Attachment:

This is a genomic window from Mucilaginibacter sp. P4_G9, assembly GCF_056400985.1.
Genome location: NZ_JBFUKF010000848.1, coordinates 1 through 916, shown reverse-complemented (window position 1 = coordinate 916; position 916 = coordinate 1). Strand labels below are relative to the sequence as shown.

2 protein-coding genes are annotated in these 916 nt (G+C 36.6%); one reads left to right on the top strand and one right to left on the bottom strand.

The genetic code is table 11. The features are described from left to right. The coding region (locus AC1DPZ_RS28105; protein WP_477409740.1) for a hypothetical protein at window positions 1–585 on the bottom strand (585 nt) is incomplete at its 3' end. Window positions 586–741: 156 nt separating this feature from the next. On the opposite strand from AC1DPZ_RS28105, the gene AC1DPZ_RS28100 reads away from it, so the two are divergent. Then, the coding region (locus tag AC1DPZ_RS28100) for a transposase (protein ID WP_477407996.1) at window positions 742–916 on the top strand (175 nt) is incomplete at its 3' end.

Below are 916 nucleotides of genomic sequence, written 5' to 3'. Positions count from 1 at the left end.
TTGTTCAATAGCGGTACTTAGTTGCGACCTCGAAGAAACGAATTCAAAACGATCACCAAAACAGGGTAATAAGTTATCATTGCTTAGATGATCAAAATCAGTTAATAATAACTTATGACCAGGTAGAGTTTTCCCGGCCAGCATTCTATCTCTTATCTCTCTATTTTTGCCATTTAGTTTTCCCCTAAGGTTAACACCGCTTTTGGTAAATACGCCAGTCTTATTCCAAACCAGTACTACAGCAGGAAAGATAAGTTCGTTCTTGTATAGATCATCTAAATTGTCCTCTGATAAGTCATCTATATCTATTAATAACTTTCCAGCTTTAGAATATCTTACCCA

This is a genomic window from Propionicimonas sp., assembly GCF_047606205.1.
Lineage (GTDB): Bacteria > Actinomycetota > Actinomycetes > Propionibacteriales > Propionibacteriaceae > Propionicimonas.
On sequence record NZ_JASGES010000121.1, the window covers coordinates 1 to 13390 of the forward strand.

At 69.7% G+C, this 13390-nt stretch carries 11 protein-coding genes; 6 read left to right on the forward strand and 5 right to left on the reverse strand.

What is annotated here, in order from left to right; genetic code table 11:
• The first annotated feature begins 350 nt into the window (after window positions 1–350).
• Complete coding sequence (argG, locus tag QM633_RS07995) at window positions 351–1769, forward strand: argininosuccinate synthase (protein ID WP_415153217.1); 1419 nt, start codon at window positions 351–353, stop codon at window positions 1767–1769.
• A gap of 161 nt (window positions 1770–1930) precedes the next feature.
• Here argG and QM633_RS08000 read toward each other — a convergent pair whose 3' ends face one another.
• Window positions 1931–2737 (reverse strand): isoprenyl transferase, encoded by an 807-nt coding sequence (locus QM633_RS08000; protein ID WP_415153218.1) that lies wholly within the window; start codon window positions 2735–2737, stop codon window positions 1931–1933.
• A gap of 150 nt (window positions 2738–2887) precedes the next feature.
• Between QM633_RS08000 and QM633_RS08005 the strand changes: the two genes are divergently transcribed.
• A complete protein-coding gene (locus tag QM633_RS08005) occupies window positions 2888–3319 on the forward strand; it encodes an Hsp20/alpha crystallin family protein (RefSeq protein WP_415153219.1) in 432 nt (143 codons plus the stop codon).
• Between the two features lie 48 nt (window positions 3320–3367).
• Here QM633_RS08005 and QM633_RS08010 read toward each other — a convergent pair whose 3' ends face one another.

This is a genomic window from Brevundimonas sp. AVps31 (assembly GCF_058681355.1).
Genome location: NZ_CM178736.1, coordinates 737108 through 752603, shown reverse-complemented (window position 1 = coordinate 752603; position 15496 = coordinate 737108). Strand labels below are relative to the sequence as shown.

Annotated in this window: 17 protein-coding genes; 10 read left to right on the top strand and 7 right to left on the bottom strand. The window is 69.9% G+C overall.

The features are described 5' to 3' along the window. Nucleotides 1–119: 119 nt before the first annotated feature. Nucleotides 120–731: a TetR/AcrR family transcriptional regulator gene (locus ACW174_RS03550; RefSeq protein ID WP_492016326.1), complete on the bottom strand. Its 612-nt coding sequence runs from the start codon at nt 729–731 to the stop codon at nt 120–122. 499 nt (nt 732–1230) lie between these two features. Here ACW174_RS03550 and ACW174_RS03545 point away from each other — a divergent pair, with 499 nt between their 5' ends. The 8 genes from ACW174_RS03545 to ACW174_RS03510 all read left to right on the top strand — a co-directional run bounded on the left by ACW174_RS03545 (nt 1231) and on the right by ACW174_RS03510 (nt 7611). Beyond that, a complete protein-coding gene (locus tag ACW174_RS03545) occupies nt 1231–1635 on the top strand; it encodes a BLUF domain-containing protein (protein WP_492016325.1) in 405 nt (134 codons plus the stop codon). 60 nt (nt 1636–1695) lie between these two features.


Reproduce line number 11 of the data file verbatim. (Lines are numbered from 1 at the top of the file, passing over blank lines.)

What is annotated here, in order from left to right; genetic code table 11: